Amazon’s audiobook company Audible is being sued by publishers over its plan to offer AI-powered captions. Five major publishing houses are behind the lawsuit, including Penguin Random House and Simon & Schuster, which filed their complaint with the Southern District Court of New York. The ‘Captions’ feature was revealed by Audible in July.
Put simply, Audible’s planned Captions feature uses machine learning to transcribe audiobooks into text visible to the user while they listen to the book. The technology transforms the audio into text, resulting in accusations of copyright infringement lobbed at the company.
It’s easy to see how the feature could appeal to users. A demonstration of Captions published by Audible last month shows the text joined by tools that enable users to get the definition of words they don’t know, as one example of the usefulness, improving the overall experience for some users, particularly students.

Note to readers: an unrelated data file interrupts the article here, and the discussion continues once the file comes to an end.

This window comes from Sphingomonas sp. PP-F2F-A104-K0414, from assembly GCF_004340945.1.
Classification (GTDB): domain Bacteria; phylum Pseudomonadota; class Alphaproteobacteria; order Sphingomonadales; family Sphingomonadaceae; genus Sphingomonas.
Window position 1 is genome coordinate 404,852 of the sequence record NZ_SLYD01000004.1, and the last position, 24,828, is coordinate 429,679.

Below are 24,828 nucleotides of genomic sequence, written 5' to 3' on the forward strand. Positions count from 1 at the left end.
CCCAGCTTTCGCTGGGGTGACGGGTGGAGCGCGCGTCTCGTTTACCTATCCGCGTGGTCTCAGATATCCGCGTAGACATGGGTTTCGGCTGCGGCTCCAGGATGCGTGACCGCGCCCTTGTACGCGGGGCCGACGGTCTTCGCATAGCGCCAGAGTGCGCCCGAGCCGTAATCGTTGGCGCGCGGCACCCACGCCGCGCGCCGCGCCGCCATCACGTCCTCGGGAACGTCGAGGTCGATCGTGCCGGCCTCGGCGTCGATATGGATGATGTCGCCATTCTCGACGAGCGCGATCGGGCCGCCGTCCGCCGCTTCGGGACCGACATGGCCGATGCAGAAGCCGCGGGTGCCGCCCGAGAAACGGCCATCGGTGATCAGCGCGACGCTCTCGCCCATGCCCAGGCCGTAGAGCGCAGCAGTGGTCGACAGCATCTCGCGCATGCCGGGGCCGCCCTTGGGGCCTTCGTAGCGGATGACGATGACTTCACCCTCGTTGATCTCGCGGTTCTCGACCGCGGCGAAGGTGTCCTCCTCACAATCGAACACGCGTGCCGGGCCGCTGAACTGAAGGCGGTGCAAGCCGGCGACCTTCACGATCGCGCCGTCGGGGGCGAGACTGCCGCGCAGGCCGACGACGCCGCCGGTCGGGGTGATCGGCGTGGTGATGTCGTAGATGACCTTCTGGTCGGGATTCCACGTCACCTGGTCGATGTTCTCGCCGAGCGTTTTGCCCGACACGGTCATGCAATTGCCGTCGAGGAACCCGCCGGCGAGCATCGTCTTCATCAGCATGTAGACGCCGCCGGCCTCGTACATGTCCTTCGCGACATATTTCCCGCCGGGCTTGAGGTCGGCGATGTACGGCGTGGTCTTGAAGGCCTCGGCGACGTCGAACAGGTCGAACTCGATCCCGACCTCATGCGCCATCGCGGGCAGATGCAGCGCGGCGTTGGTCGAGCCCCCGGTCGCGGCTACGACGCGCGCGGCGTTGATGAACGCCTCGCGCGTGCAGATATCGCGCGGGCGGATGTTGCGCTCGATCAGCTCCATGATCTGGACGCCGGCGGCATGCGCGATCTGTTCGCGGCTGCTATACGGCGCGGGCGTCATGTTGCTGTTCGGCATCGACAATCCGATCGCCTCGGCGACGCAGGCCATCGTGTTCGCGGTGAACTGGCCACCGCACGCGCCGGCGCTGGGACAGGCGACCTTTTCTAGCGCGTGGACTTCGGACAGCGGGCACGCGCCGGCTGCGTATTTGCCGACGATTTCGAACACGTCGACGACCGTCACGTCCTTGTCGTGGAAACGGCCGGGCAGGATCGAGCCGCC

However, the publishers behind the lawsuit, which was first spied by The Verge, accuse Audible of copyright infringement, stating:
Audible Captions takes Publishers’ proprietary audiobooks, converts the narration into unauthorized text, and distributes the entire text of these “new” digital books to Audible’s customers. Audible’s actions—taking copyrighted works and repurposing them for its own benefit without permission—are the kind of quintessential infringement that the Copyright Act directly forbids.
There are notable differences between an ebook and Audible’s captions, the biggest one being that users only see the text briefly on a small screen as the audio players. Users aren’t able to skip forward or back through the audio’s companion text, making the feature fairly useless for those hoping to get a sort of two-for-one deal. Still, it’s yet to be seen whether Audible can ultimately proceed with its planned feature.